Wait times not to be considered for Danforth seniors residence

Seniors’ wait time for backlogged subsidized housing will not count toward a space in the affordable seniors’ residence in the Danforth Baptist Church redevelopment, officials say.

That information came out in answer to questions from the community at an online public consultation on July 6.

One attendee at the meeting said they have been on the wait list for 12 years, according to a question read by Eunice Mamic, a staffer at Woodgreen Community Services, the agency in charge of managing the planned affordable living units on 60 Bowden St.

But WoodGreen said seniors experiencing homelessness are the priority for housing spaces in the development.

“As you know, WoodGreen helps those in the greatest need, and we believe that affordability is top of mind in the City of Toronto,” said Darlene Cook, the agency’s director of housing development.

The public roundtable on July 6 broke down several aspects of the church’s redevelopment and included speakers from WoodGreen, mcCallumSather, and the city, as well as Toronto-Danforth MP Julie Dabrusin.

Many consultation attendees expressed support for the project.

Danforth Church development messages of support
COMMUNITY BACKING: Numerous messages of support were shown during the online public meeting.

Other inquiries during the session expressed residents’ concerns about building height, traffic, and shadow impact.

Several questions focused on the application processes and waitlists to access housing in the new development.

“Through the federal Reaching Home initiative funding, all units must be filled with people experiencing or at risk of homelessness,” said Lindsy Allan, program officer at the city’s Coordinated Access to Housing and Support.

Reaching Home aims to reduce homelessness by investing in infrastructure building or repair. This community-based program supports the goals and provides funding to the National Housing Strategy’s agency, the Canada Mortgage and Housing Corporation.

Other than being over 59 years old, seniors’ eligibility requirements include having status in Canada and meeting income requirements, such as not owing a balance to another housing provider, Allan said.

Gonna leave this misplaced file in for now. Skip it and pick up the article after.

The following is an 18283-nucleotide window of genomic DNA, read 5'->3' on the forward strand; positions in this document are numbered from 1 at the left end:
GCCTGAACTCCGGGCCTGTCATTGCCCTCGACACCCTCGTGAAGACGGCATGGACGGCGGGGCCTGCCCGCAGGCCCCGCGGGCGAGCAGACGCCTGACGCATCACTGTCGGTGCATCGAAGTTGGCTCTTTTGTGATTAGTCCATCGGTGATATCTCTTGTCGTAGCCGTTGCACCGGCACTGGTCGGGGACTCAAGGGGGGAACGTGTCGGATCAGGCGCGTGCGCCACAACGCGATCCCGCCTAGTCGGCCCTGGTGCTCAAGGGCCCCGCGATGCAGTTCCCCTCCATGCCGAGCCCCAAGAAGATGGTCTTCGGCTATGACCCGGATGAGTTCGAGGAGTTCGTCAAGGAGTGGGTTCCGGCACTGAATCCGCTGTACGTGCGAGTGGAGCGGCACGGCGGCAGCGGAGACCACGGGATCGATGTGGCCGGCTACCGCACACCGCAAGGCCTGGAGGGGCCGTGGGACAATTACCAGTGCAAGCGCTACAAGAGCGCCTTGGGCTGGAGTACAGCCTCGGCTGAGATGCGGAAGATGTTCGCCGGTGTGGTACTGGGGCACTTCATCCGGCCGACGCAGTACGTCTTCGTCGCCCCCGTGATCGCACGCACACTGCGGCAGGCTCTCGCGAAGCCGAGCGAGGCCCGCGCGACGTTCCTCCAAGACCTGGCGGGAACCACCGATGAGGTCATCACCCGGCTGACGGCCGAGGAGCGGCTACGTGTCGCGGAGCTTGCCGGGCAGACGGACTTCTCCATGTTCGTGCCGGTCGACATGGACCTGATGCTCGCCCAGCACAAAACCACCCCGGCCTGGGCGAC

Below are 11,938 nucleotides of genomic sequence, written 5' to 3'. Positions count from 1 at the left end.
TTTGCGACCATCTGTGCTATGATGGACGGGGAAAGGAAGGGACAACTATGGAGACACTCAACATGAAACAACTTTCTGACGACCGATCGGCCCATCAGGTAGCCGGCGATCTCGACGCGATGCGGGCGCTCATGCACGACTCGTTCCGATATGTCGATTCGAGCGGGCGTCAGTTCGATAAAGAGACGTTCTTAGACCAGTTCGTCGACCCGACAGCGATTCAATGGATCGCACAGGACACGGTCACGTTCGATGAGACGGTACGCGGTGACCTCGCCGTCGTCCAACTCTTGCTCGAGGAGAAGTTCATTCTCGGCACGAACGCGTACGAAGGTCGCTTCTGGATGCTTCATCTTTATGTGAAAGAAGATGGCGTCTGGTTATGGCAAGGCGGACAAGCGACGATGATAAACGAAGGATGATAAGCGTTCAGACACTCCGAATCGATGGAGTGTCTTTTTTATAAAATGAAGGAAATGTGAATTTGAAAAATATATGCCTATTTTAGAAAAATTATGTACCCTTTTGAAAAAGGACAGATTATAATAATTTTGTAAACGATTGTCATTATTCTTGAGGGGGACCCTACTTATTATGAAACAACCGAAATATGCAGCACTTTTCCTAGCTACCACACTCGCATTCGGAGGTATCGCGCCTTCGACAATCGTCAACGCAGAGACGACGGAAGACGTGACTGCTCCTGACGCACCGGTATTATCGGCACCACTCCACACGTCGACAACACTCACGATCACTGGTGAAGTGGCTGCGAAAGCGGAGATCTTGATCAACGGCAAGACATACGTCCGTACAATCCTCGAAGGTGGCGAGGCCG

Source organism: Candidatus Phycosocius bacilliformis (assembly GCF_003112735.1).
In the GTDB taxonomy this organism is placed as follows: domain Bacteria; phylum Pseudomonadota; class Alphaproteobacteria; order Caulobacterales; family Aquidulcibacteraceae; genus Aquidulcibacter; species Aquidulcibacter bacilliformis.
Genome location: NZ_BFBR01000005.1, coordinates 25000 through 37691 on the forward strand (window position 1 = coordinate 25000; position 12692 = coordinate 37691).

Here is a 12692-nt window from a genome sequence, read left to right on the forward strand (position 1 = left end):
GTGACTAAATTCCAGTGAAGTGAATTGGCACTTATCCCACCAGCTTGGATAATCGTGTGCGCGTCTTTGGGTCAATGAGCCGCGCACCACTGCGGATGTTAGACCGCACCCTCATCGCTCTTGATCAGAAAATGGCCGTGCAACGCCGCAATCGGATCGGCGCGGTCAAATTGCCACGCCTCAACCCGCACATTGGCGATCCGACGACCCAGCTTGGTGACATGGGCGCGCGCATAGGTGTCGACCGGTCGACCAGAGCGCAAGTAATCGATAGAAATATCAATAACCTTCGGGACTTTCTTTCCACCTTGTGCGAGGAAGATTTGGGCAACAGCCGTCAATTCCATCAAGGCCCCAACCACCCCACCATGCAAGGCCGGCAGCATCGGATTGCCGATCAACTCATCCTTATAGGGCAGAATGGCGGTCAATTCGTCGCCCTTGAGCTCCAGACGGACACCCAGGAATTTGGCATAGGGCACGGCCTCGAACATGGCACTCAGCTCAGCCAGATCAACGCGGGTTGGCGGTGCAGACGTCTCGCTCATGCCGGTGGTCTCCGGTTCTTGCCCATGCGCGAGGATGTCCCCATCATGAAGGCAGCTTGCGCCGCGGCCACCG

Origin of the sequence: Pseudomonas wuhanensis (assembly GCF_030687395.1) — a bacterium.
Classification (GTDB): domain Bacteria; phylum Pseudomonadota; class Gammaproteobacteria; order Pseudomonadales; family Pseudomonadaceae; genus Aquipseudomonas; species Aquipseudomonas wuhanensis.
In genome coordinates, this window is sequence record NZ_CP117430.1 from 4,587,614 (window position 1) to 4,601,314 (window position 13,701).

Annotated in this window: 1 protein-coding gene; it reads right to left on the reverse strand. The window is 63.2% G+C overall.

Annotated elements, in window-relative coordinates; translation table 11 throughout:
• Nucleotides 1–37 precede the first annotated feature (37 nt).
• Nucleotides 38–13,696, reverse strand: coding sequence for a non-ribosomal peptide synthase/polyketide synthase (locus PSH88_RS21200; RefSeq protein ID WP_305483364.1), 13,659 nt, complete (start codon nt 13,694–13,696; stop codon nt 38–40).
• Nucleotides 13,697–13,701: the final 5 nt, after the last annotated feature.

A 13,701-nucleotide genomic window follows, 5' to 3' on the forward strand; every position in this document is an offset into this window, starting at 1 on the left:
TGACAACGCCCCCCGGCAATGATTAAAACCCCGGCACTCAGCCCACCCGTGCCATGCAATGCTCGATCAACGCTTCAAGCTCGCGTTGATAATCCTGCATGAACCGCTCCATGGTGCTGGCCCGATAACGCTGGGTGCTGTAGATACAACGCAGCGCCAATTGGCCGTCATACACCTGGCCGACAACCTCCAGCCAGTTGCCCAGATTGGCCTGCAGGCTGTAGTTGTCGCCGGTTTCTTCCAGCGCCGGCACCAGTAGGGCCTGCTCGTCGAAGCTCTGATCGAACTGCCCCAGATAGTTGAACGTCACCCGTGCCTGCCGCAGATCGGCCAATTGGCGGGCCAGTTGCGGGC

Rent held to thirty per cent of income

City representatives provided more detail about the affordability of the new rental units in the church.

“Households won’t pay more than 30 per cent of their income on rent, said Aviva Levy, a policy consultant at the city’s housing secretariat. If the applicant receives social assistance, like Ontario Works or the Ontario Disability Support Program, they would pay the maximum portion of allowance destined to housing expenses.

To access this housing opportunity, Coordinated Access looks at a “real-time binding list of people experiencing homelessness in Toronto,” according to Allan.

This program doesn’t use a waitlist system. This process is separate from the city’s centralized waitlist for the Rent-Geared-to-Income subsidy.

Residents voiced questions

One resident asked why WoodGreen did not consider a taller structure to create more housing for seniors, comparing the church’s redevelopment to the Platform Condos, currently under construction near Danforth and Greenwood avenues.

The answer given was that, according to a city bylaw, the church’s width allows for a maximum building height of 24 metres.

One way to bring much needed housing in a short time frame is “working to the approvals process as quickly as we can,” said Nolan Cipriano, a senior architect at mcCallumSather. He also said that working around plan amendments or full rezoning would save “years from the process.”

Other queries referred to mobility and on-street concerns.

In the pre-planning phase, no additional shadows — other than the church’s — will be cast onto Danforth Avenue.

No new parking spots are to be  created, but the building will include bicycle and scooter stands.

Danforth Church back door
BACK DOOR: Southern entrance of the old church on Bowden Street is part of the building to be replaced in the redevelopment. (Rodrigo Huerta Aguirre/Streeter)